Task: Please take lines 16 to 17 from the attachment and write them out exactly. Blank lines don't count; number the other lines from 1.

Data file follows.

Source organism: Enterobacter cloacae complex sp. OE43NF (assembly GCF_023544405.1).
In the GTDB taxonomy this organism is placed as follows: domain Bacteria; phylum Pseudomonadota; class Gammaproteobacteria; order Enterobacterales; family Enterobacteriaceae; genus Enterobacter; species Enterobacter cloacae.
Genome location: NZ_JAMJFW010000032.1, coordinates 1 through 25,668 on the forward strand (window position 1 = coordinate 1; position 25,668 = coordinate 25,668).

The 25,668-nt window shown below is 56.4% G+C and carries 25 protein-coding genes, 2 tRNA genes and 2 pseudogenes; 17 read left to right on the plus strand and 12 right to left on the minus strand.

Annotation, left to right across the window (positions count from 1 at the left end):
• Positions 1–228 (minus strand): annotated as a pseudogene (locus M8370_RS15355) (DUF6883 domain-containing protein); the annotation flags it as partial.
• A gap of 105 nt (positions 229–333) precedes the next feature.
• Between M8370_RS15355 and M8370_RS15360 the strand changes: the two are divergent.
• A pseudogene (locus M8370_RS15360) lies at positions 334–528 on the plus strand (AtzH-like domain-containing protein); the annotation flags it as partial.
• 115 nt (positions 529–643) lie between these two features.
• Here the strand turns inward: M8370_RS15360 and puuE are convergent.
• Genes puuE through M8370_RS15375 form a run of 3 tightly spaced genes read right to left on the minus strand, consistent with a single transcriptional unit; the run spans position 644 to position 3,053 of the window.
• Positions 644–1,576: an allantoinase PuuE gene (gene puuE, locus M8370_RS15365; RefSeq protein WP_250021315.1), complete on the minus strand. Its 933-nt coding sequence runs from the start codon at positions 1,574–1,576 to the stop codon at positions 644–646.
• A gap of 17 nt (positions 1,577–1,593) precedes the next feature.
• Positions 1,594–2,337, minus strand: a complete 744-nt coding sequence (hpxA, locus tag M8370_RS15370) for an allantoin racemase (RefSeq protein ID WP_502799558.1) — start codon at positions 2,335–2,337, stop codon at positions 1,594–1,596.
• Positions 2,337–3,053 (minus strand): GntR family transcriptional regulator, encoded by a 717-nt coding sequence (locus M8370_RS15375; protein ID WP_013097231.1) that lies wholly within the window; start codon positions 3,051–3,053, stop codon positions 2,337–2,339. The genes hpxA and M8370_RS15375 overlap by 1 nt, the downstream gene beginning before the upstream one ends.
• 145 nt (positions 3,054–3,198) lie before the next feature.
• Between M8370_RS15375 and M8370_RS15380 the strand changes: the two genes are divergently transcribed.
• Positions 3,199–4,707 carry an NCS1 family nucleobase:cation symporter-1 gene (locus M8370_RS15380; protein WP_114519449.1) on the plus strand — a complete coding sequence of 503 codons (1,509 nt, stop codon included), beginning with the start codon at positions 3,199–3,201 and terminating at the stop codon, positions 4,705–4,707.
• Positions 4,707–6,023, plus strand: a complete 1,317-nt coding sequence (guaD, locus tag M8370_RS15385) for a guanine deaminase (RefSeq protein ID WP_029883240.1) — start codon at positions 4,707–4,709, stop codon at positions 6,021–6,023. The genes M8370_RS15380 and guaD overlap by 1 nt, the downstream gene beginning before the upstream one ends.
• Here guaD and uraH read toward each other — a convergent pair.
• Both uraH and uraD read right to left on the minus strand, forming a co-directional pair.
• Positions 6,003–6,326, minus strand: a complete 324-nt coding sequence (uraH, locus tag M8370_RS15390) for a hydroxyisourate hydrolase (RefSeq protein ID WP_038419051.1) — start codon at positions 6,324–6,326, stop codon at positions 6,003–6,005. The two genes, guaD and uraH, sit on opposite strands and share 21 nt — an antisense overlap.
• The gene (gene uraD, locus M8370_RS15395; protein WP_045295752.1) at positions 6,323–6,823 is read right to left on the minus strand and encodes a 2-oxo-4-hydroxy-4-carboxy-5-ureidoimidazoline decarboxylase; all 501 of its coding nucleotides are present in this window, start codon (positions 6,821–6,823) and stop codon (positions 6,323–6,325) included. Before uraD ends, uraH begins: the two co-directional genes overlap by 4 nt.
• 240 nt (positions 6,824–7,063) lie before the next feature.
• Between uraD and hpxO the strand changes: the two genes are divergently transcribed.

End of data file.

• Positions 2,337–3,053 (minus strand): GntR family transcriptional regulator, encoded by a 717-nt coding sequence (locus M8370_RS15375; protein ID WP_013097231.1) that lies wholly within the window; start codon positions 3,051–3,053, stop codon positions 2,337–2,339. The genes hpxA and M8370_RS15375 overlap by 1 nt, the downstream gene beginning before the upstream one ends.
• 145 nt (positions 3,054–3,198) lie before the next feature.